For message , and a fixed transmit set , we construct the following graph that has as its set of vertices, and an edge exists between any given pair of vertices if and only if,

  • .

  • Corresponding transmitters are both connected to at least one receiver. In the channel model defined in (1), this condition reduces to .

Vertices corresponding to transmitters connected to are given a special mark, i.e., vertices with labels and are marked for the considered channel model. In Figure 3, we give an example for the construction of and the application of the following lemma.

Lemma 1

For any such that the vertex in is not connected to a marked vertex, removing from does not decrease the sum rate. {proof} Let denote the set of indices of vertices in a component with no marked vertices, be the set of indices of received signals that are connected to at least one transmitter with an index in . To prove the lemma, we consider two scenarios, where we add a tilde over symbols denoting rates and signals belonging to the second scenario. For the first scenario, is made available at transmitters in . Let be a random variable that is independent of all messages and has the same distribution as , then for the second scenario, is not available at transmitters in , and a realization of is generated and given to all nodes in before communication starts. Moreover, the given realization contributes to the encoding of in the same fashion as a message contributes to . Assuming a reliable communication scheme for the first scenario that uses a large block length , the following argument shows that the achievable sum rate is also achievable after removing from the designated transmitters.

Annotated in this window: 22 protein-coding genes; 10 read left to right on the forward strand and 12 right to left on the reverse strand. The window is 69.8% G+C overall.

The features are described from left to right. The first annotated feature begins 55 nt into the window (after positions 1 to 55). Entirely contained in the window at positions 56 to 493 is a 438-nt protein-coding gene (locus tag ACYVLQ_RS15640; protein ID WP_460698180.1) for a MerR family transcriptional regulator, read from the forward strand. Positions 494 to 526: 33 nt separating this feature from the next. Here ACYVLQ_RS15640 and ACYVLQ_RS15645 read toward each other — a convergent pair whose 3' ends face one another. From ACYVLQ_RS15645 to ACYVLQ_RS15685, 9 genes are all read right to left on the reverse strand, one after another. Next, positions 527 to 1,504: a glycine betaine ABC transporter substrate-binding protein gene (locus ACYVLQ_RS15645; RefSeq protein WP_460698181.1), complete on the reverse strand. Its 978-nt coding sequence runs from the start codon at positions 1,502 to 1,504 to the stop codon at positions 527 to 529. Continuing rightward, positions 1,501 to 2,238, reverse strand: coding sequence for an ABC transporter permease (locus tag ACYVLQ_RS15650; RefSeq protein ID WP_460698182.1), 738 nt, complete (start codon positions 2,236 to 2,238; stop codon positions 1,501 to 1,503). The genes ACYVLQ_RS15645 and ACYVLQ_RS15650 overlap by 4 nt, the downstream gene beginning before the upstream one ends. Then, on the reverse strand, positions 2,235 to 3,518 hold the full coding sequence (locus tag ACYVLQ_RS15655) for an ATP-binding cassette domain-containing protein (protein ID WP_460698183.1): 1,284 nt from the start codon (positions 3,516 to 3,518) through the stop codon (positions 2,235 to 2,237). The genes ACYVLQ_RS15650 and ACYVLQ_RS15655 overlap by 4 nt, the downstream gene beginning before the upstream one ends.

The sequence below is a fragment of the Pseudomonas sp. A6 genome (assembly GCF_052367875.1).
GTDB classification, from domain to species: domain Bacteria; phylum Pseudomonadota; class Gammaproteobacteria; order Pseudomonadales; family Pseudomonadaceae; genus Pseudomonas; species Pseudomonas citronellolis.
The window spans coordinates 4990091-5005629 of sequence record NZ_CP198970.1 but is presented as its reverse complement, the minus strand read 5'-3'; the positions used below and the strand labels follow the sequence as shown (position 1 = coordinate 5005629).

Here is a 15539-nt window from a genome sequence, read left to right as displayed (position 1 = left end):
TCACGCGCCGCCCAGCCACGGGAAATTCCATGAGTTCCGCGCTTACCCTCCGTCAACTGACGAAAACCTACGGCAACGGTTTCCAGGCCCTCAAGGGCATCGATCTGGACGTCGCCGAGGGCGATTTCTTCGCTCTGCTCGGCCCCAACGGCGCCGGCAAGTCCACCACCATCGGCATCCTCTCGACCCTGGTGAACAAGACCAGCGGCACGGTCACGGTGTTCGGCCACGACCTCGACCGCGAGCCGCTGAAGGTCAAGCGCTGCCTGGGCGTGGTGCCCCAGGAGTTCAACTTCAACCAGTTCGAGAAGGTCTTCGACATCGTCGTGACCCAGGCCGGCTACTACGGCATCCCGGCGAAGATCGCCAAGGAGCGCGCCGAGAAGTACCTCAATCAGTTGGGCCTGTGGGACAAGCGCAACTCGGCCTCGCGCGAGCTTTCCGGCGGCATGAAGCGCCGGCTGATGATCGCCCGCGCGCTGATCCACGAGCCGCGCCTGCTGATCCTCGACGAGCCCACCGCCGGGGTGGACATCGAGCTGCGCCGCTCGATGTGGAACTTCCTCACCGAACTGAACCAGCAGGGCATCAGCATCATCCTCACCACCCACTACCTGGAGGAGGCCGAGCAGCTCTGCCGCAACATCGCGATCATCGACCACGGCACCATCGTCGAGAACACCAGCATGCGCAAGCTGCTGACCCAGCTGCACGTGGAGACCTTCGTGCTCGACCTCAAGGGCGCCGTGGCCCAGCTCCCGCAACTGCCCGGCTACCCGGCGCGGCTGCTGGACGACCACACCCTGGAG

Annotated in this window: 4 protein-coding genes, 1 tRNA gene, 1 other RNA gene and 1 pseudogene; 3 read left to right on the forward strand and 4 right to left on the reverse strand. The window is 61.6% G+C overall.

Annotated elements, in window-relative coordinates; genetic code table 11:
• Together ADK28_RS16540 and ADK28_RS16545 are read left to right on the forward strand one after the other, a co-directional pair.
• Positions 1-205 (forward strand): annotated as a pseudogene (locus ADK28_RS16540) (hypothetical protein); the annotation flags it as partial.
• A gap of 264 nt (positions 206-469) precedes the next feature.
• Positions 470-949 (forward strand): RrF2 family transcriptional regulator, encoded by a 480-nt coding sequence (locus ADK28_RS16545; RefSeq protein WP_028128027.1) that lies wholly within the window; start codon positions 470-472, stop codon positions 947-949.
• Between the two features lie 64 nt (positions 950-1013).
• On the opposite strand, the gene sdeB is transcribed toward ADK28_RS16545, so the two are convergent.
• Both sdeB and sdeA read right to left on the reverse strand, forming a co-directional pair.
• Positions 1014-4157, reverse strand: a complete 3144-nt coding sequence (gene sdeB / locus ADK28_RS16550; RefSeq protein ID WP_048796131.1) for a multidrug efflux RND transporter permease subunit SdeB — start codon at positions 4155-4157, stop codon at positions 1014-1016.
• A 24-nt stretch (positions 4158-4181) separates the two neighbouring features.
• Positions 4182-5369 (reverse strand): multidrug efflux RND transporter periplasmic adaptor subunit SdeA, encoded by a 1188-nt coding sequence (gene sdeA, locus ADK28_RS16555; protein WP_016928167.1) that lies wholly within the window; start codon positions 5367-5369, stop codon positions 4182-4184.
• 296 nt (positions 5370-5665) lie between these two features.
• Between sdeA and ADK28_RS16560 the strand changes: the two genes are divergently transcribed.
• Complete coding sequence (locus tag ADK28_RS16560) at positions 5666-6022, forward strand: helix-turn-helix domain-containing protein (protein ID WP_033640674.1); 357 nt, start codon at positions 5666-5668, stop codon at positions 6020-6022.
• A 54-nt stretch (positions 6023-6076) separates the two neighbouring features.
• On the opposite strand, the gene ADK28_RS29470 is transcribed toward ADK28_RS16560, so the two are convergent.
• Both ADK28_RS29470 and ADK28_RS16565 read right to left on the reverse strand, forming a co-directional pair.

where follows from Fano’s inequality, follows as the difference between the two scenarios lies in the encoding of which affects only , and follows as there are no transmitters outside that are carrying and connected to , and .

We call a message assignment useful if no element in it can be removed without decreasing the sum rate. The following corollary to the above lemma characterizes a necessary condition for any message assignment satisfying the cooperation order constraint in (2) to be useful.

Corollary 1

Let be a useful message assignment and , then only if the vertex in lies at a distance that is less than or equal from a marked vertex.